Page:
Create an obstacle course using chairs, boxes, books, etc.  Divide the participants into pairs.  Blindfold one of the pair and position them at the start of the obstacle course.  The second person then has to guide the blindfolded person through the course by giving directions and distance etc.  Others can watch, but not interrupt or prompt.  Ask for another pair – perhaps get them to go outside and re-arrange the course a little.

Telephone Relay (Chinese Whispers)

You probably know how this one works from your childhood, but a couple of adaptations make this more of a real-life exercise.

Split the participants into two groups and get each group to form a line.  Whisper a message such as “Hello, I am in Room 712. May I please have the sirloin steak, cooked medium rare, garlic potatoes and salad with the dressing on the side?” to the first person in one line.  Whisper a different message such as “I’d like to order a chocolate birthday cake for a week on Friday.  Can I have the name James and 11 iced on it, please.” to the first person in the second line.  Having two different messages relayed at the same time creates a more normal office atmosphere, where there are possible distractions.  While participants are busy passing the message along to the next person in line, play music or engage them in conversation to create some background noise. This will make it a bit more difficult, but again it will mimic real-life conditions.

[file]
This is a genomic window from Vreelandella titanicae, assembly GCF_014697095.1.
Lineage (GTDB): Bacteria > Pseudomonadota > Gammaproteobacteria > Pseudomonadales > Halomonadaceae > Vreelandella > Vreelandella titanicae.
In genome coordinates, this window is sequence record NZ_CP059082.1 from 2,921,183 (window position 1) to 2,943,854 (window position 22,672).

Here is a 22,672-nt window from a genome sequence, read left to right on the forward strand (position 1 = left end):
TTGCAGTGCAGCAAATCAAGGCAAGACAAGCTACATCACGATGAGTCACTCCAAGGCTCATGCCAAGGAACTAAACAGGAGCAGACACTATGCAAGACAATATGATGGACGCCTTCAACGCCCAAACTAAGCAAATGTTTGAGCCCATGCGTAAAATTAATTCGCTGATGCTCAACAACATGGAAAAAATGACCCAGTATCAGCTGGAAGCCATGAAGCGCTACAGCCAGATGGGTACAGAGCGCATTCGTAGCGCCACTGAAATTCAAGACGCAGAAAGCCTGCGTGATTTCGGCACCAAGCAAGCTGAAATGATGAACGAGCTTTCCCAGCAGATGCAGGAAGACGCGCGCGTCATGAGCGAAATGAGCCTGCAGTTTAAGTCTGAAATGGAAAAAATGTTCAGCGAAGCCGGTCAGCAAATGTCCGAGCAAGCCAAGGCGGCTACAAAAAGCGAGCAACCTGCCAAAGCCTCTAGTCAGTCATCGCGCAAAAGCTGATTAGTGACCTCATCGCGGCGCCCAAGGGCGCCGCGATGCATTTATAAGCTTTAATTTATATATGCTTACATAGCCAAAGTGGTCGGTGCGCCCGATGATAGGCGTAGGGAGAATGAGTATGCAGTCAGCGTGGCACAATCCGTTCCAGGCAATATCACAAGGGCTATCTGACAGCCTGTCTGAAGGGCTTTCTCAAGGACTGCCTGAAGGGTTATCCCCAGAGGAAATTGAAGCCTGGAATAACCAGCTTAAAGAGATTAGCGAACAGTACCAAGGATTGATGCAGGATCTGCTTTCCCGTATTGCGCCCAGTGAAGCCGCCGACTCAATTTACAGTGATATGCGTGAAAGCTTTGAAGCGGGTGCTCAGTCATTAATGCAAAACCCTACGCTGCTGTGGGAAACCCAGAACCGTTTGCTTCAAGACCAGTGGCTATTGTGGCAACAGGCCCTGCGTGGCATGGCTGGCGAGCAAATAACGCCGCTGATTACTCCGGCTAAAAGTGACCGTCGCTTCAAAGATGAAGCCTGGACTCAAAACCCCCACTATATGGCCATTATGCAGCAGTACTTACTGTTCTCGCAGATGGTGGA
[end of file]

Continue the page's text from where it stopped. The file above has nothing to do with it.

Get the last and first person in each line to state the message they were given.

Simon Says

This shows the power of body language over spoken words.

  1. Explain to the group that you are going to give them a series of instructions, which you would like them to copy as quickly as they can.
  2. State the following actions as YOU do them:
  • Put your hand to your nose
    • Clap your hands
    • Stand up
    • Touch your left shoulder
    • Sit down
    • Stamp your right foot
    • Cross your arms
  • Touch your right
    • Put your hand on your chin – BUT WHEN YOU SAY THIS PUT YOUR HAND TO YOUR NOSE
  1. Observe the number of participants who copy what you did rather than what you said.

What’s the point of this activity?  Facilitate discussion on how body language can reinforce verbal communication, however it can also be stronger than verbal communication – it is important that we are aware of our body language in order to ensure we are projecting the right message.

Summary

Effective Communication is an essential skill that we should continue to practise, as a Change Manager, a Trainer, anyone responsible for communication in the organisation and all of us in our everyday lives!

We include elements of this topic in many of our courses, but we have a specific course called Effective Communication in our Change Management category – aimed at improving your communication skills.  We also offer a course on Icebreakers and Games (in our Train The Trainer category) where we explore different activities to enhance the learning experience and make it more fun.

16 March 2020